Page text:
The two of us have degrees in engineering so when it comes to selecting and optimizing our gear we often draw on that background to help with the selection process. When gear is purely performance based with less dependence on comfort or fit then it lends itself to that kind of selection process quite well.
Why Use These Methods to Select Bear Canisters?
While there is certainly some “soft” or immeasurable requirements in bear canister selection, they are generally dominated by stats and numbers. The main requirements for a bear canisters are:
- low mass (minimize)
- acceptable cost (threshold)
- high or acceptable volume (threshold)
- meets regulation (binary – yes or no)
These are pure numbers and can be optimized and used in the selection process. In addition to those requirements you should also take into account the following:
- ease of use/ difficulty to open
- security against other animals (not bears)
- ease to pack
These are generally what I would consider to be immeasurable. You can’t really grade these parameters in an honest, non-subjective way. As engineers we try, but we almost always acknowledge how much of a “fudge factor” these provide. I like to take these case by case and not fool myself with grading these values.
So to use the data to rank the canisters, first you actually need the data. This is pretty simple to do. Most websites have this information available. When they are not available you can pull data from product reviews or even buy something, weigh or measure it, then return it.
We collected the below data on some bear canister options. We limited our selection to canisters that we could purchase reasonably easily as well as canisters that were likely to be approved to be used on the trails we plan on hiking.
Already partially covered above, we have some requirements and some criteria for selection:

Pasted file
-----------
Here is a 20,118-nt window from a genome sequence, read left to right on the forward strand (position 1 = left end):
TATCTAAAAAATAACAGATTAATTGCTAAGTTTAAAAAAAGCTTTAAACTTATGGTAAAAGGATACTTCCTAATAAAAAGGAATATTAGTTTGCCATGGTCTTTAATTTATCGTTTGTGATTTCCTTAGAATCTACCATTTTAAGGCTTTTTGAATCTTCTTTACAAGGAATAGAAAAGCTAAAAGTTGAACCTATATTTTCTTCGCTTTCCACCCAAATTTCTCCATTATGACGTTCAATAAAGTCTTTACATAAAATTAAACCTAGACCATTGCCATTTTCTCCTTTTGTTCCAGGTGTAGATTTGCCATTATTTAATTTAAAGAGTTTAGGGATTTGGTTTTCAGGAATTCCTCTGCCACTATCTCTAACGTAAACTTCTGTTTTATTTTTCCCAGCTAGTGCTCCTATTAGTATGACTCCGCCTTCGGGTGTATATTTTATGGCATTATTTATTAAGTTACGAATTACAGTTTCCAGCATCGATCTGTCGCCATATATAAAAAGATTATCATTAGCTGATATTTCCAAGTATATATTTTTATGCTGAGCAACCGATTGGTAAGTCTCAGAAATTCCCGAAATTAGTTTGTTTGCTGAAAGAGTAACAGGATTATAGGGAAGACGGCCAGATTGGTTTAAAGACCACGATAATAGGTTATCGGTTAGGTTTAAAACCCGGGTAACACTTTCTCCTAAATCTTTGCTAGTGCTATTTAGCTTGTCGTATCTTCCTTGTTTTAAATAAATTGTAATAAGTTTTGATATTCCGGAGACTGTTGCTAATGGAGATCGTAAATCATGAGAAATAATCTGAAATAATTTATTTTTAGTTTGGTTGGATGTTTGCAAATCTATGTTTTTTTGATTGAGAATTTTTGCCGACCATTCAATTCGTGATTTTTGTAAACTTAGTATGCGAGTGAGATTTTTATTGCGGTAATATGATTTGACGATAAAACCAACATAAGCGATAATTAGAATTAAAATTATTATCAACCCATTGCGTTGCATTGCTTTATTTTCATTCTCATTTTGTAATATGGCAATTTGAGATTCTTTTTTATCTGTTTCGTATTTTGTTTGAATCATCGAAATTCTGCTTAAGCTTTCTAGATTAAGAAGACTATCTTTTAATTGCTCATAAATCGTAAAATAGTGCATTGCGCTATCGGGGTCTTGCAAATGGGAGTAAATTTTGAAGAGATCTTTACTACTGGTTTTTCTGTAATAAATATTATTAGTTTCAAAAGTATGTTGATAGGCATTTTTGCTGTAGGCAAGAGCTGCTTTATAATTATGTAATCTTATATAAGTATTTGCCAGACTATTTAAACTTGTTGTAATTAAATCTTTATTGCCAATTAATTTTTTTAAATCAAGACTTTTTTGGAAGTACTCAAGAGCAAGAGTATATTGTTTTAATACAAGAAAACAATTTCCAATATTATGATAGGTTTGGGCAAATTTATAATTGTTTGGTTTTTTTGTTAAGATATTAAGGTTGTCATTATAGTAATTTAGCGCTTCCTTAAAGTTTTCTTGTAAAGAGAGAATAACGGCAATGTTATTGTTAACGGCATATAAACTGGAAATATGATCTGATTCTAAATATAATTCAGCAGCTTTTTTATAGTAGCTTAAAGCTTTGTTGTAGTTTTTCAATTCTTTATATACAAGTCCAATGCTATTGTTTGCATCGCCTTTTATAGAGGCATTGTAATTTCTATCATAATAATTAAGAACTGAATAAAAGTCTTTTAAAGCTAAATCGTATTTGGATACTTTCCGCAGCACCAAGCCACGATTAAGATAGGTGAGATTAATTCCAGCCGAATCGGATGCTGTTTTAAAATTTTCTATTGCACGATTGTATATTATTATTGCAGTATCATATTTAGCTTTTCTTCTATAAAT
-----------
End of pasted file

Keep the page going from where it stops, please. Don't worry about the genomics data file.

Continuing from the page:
- Low mass (minimize)
- Cost should not be above $150 per unit
- Be capable of carrying a week (5-7 days) of food for two people at a time
- Be allowed to be used on the JMT
To select the bear canisters we generated a few plots of some parameters based on the criteria.
Starting with the capacity, we put together some combinations that could make sense based on the size of our packs. Then mass per cost is plotted against capacity. By minimizing the mass/ cost ratio for canisters with capacities above 10 days, this let us count how many options we have. The above plot is a little simplified, but we could continue to put together combinations of canisters to get enough combinations that meet the cost, mass and capacity requirements. In the above plot, the orange X satisfies these requirements the best. The blue dot meets the capacity requirements but isn’t the best for the mass/ cost ratio.
Next we plotted cost vs mass/ volume. For this you want to minimize cost as well as minimize the mass/ volume ratio. As you can see, as mass decreases the cost increases. This is to be expected. When evaluating this curve we want to ride the curve as far left as possible without going above our total cost requirement (approximately $150). Then that option needs to be evaluated against the capacity requirement above.
On this plot, the orange X certainly has the lowest mass/ volume ratio but it also has the greatest cost. Unless we can sort out the extra cash this is no longer an option.
When evaluating both plots together the blue dot is the option presented that has the lowest mass/ volume ratio while having a capacity above 10 days and a cost below $150.
The blue dot in the above charts represents combining both BearVault canisters (BV500 & BVSolo).
Of course the above charts hide a few decisions made based on the “soft” requirements, but they still guided us in making an informed decision. We had to take into account availability and lead times (we purchased our bear canisters immediately before our PCT hike in 2014). We also took into account the size of our packs, and general expectation of how fragile a canister could be if dropped. Also, ease of use was considered. The BearVaults can be opened / unlocked by pressing firmly. Other canisters need a coin or screwdriver to open them up. The BearVault also is transparent, allowing for you to easily see the contents. This is very helpful after a long day on the trail.
Overall we are pleased with our decision. The Wild-Ideas Expedition (orange X above) was definitely the lightest per volume, but getting it cost $200 more than getting both BearVaults. That would have only given us a reduction in mass of 200 grams. Saving this money let us focus on reducing our pack weight even further by getting new sleep systems and upgrading other gear.